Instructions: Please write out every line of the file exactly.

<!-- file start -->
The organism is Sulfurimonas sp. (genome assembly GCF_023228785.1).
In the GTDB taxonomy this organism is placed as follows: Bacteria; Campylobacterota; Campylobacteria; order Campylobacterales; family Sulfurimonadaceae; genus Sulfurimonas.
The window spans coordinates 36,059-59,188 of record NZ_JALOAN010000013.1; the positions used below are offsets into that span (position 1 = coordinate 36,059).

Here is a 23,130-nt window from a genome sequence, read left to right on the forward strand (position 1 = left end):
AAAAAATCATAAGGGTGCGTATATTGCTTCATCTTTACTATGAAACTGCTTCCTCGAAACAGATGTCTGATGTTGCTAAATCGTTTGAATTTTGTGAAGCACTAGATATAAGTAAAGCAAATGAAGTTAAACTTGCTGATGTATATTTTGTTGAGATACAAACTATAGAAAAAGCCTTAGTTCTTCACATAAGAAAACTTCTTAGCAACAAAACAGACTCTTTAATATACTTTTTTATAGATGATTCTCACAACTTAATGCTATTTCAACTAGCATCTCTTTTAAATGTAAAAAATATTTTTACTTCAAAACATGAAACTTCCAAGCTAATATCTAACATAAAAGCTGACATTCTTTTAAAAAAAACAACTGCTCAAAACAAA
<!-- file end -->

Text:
The organism is Sulfurimonas sp. (genome assembly GCF_023228785.1).
In the GTDB taxonomy this organism is placed as follows: Bacteria; Campylobacterota; Campylobacteria; order Campylobacterales; family Sulfurimonadaceae; genus Sulfurimonas.
The window spans coordinates 36,059-59,188 of record NZ_JALOAN010000013.1; the positions used below are offsets into that span (position 1 = coordinate 36,059).

Here is a 23,130-nt window from a genome sequence, read left to right on the forward strand (position 1 = left end):
AAAAAATCATAAGGGTGCGTATATTGCTTCATCTTTACTATGAAACTGCTTCCTCGAAACAGATGTCTGATGTTGCTAAATCGTTTGAATTTTGTGAAGCACTAGATATAAGTAAAGCAAATGAAGTTAAACTTGCTGATGTATATTTTGTTGAGATACAAACTATAGAAAAAGCCTTAGTTCTTCACATAAGAAAACTTCTTAGCAACAAAACAGACTCTTTAATATACTTTTTTATAGATGATTCTCACAACTTAATGCTATTTCAACTAGCATCTCTTTTAAATGTAAAAAATATTTTTACTTCAAAACATGAAACTTCCAAGCTAATATCTAACATAAAAGCTGACATTCTTTTAAAAAAAACAACTGCTCAAAACAAA